Between the two years of the study, we observed a shift from coyote-dominated nest predation events to equal numbers of coyote and raven nest predation events. Similarly, there was a shift in the primary predator of females from coyotes to raptors, despite consistent raptor abundance between years (Orning 2014). Inter-guild compensatory shifts in nest predators was observed in response to predator removal for northern bobwhite Colinus virginianus (Ellis-Felege et al. 2012). Such a shift establishes the potential for similar relationships in our system, and suggests a potential indirect effect. Consistent with emerging evidence that survival is influenced primarily by climatic factors, our results suggest that predation is not likely the principal driver of female sage-grouse survival in Bighorn Basin (Blomberg et al. 2013a, b, Guttery et al. 2013, Dinkins et al. 2014a). We consider the lack of improvement in females surviving at the targeted removal site as further support predation was secondarily exacerbating to sage-grouse mortality.
Solutions to address declining sage-grouse numbers must consider the multitude of influential factors affecting sage-grouse ecology (livestock grazing, fire regime, disease, predation and oil and gas development). Our results suggest short-term prescribed coyote removal during the nesting period did not improve female survival or nest success. Determining if lagged fitness effects from predator removal exist that could translate into higher growth rates or long term population benefits will require sustained efforts. Compensatory shifts in predators, natural annual variation, or predator density factors may be causing the observed results in Bighorn Basin. Conducting experimental predator removals over multiple years and with larger sample sizes should improve detection of observable patterns (cycles, density-dependence, etc.). Beyond retrospective evaluation, we conducted a field quasi-experiment to quantify predation effects through targeted predator manipulation. Our research begins to provide information quantifying the influence of predators on two important sage-grouse vital rates (female survival and nest success) and we implemented a framework for monitoring changes in sage-grouse populations that could enhance management decisions in Bighorn Basin.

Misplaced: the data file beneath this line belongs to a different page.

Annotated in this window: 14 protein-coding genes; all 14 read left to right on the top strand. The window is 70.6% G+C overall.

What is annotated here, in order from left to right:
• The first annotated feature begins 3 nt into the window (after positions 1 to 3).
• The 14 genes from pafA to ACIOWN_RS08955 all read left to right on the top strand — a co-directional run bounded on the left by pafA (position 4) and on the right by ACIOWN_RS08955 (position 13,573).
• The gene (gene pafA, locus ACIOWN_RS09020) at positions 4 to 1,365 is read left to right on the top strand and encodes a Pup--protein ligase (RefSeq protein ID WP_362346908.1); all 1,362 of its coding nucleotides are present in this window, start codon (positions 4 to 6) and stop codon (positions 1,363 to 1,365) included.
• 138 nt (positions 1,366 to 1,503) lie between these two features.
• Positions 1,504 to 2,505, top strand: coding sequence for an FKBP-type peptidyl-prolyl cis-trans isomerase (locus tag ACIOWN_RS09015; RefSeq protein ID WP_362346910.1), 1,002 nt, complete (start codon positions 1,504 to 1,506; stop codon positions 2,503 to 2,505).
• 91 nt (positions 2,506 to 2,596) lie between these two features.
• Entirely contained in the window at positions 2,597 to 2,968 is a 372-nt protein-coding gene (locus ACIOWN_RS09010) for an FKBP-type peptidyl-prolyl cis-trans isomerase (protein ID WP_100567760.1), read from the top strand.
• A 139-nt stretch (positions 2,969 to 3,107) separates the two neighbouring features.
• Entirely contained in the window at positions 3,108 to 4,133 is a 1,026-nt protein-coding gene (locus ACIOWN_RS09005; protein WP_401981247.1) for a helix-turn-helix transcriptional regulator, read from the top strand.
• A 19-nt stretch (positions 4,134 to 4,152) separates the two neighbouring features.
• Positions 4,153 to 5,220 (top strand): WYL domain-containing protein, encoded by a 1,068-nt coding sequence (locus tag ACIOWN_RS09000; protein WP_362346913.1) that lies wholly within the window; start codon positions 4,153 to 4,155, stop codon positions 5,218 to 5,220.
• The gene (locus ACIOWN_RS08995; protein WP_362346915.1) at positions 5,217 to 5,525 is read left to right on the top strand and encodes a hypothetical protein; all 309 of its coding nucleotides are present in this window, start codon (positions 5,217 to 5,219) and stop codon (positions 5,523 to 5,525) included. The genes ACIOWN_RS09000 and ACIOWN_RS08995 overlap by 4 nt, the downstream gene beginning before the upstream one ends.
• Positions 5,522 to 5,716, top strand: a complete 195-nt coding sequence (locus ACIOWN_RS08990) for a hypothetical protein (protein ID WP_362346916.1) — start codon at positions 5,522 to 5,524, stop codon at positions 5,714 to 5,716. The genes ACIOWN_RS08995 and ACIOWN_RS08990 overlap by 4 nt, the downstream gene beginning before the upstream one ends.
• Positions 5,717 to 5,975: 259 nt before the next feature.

We thank E. Maringer, G. Aarts and W. van den Broek for data collection efforts. WS State Director Rod Krischke, many WS specialists and Meeteetse Conservation District personnel provided logistic and field support. We thank T. Woolley, J. Altermatt and the late T. Easterly of Wyoming Game and Fish for assistance and accommodations. J. Fredland of Bighorn Environmental Consultants provided capture and handling training. A. Pratt provided vegetation sampling training. A. Piaggio and M. Hopken conducted lab forensics and genetic analysis. M. Conner and K. M. Dugger provided support on statistical analyses and helpful comments on the manuscript.
Funding — Research was funded by NWRC, Utah State Univ., Meeteetse County Conservation District, and WS, with contributions from Belden Ranch, Big Horn Basin Resource Conservation and Development Council, Powell-Clarks Fork, Shoshone, and Washakie County Conservation Districts, Legacy Reserves, LLC, Marathon Petroleum, Park County Farm Bureau, V Ranch, Wyoming Animal Damage Management Board, and in-kind contributions from Cody, Hot Springs, and South Big Horn Conservation Districts, Fidelity Exploration, Guardians of the Range, Big Horn, Hot Springs, Park and Washakie County Predator Management Districts, USDA NRCS, and USDI BLM. Permits — The study was approved by the USDA-National Wildlife Research Center's Institutional Animal Care and Use Committee (IACUC) under protocol QA-1860.
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 Supplementary material (available online as Appendix wlb-00345 at < www.wildlifebiology.org/appendix/wlb-00345 >). Appendix 1.